Closing out Women’s History Month with some neat “mini-bios” I got to write about female pioneers in mental health! Please see the preview below or link to Missouri Partners in Prevention for the full post.
As is common in history classrooms, sometimes we don’t always learn a complete representation of all the pioneers who contributed to a particular subject or science. This trend holds true in mental health where names like Freud, Pavlov, Bandura, and Maslow lead the way in many of our psychology and education classes. While these men were brilliant thinkers in their own right, our understanding of mental health care is only enhanced by learning about some of the brilliant women who also contributed in a time and culture that may not have been as welcoming to their leadership, ideas, or work.
Below are brief descriptions of just a few women who made incredible contributions to the field of mental health as well as links and resources to follow if you would like to learn more about them and many others not mentioned here.
Dr. Margaret Morgan Lawrence: After losing her brother to a congenital condition, Dr. Lawrence was the only African-American student in her class and among only ten women at Columbia University’s College of Physicians and Surgeons. After beginning her career as a pediatrician, she later returned to school and became a psychiatrist. For 21 years, she served as the Chief of Psychiatry for Infants and Children at Harlem Hospital, accomplishing countless firsts not only for women but for African Americans in psychiatry.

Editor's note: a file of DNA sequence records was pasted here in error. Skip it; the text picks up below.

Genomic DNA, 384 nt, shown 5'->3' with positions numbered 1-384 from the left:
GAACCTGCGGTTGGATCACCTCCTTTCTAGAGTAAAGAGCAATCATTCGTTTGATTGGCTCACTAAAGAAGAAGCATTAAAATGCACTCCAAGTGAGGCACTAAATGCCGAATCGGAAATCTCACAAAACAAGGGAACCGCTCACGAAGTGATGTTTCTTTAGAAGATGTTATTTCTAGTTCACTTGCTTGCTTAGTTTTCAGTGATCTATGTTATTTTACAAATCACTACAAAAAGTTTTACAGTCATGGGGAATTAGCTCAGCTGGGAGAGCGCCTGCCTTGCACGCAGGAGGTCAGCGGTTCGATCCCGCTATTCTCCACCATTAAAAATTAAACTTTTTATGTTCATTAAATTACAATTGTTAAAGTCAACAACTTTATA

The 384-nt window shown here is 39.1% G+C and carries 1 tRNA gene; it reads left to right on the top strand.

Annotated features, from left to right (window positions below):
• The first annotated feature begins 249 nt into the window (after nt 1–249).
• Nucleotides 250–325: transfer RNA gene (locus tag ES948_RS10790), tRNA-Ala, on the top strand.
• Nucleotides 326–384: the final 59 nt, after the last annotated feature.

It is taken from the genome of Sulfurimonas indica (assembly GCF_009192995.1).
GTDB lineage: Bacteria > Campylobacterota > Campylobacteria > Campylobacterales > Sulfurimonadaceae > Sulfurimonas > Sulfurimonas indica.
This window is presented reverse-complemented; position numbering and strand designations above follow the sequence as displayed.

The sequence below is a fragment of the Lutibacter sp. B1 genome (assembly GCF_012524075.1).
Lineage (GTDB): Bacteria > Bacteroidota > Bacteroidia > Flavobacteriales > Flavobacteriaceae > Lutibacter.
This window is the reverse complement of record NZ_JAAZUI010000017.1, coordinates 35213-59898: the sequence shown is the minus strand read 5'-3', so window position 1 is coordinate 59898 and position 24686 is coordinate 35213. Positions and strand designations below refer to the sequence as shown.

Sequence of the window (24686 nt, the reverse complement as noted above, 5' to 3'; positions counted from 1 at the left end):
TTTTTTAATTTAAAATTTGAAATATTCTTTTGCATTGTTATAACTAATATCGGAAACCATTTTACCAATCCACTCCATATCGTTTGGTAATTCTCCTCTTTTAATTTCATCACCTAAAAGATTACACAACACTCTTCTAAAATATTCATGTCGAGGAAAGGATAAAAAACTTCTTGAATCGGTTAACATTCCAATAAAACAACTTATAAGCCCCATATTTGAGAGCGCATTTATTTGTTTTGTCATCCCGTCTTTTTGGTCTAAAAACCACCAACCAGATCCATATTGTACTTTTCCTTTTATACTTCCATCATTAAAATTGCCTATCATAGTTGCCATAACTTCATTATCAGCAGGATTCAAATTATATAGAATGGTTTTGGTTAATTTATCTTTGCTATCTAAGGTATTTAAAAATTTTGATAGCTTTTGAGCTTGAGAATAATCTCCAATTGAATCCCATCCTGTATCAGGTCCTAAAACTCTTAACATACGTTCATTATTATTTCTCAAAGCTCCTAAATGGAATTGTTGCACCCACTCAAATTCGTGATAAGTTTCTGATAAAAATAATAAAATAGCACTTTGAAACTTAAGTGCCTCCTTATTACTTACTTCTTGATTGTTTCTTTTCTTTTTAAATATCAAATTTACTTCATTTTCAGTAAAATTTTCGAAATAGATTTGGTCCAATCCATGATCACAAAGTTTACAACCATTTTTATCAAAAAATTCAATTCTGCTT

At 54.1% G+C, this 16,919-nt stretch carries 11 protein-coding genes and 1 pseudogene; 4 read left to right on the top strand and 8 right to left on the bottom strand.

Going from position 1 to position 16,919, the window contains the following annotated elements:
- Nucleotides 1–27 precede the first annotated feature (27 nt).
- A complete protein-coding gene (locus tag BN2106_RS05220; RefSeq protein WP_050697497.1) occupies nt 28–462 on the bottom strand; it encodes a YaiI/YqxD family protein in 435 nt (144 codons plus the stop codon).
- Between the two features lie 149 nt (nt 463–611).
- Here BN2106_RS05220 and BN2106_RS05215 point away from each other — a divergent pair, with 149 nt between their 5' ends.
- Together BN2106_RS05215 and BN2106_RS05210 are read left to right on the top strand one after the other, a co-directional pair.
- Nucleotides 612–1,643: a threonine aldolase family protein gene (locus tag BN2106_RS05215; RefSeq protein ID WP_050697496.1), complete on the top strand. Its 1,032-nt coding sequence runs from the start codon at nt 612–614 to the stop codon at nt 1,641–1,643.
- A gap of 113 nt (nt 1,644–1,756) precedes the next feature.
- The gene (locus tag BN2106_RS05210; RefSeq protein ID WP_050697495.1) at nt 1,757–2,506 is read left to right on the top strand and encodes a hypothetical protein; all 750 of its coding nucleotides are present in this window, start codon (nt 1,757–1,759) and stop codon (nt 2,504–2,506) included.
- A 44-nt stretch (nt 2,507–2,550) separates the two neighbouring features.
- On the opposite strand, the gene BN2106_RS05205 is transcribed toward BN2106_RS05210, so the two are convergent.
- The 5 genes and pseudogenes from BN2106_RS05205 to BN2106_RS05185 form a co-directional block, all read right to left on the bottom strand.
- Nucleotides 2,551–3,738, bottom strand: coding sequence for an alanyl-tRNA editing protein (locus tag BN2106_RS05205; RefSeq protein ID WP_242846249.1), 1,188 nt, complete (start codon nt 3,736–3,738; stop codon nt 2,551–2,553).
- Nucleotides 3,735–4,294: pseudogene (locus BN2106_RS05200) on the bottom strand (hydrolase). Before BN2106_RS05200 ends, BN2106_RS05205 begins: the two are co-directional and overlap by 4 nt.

Dorothea Dix: This exceptional activist transformed the profession of nursing through her work during the Civil War and later toured hospitals across the country, reporting troubling findings about the treatment of mentally unwell people. She later established asylums in several states and advocated for improved care for the mentally ill throughout the remainder of her life.
Anna Freud: Being the daughter of Sigmund Freud must have had an influence, not the least of which was introducing Ms. Freud in a very close way to the emerging field of psychoanalytics. Not only did she become an influential psychologist in her own right, she also was a pioneer in child psychoanalysis and an advocate for the expansion of children’s mental health care.
Nellie Bly: Beginning her career as an investigative journalist, she learned of horrendous conditions endured by patients at a New York State asylum. She then posed as insane, lived within the walls of that facility for ten days, and then wrote an expose that led to mental health reform. Her experience is also detailed in a book, “Ten Days in a Madhouse.”
For the full post including additional mini-bios on Elisabeth Kubler-Ross and Elizabeth Packer, link here.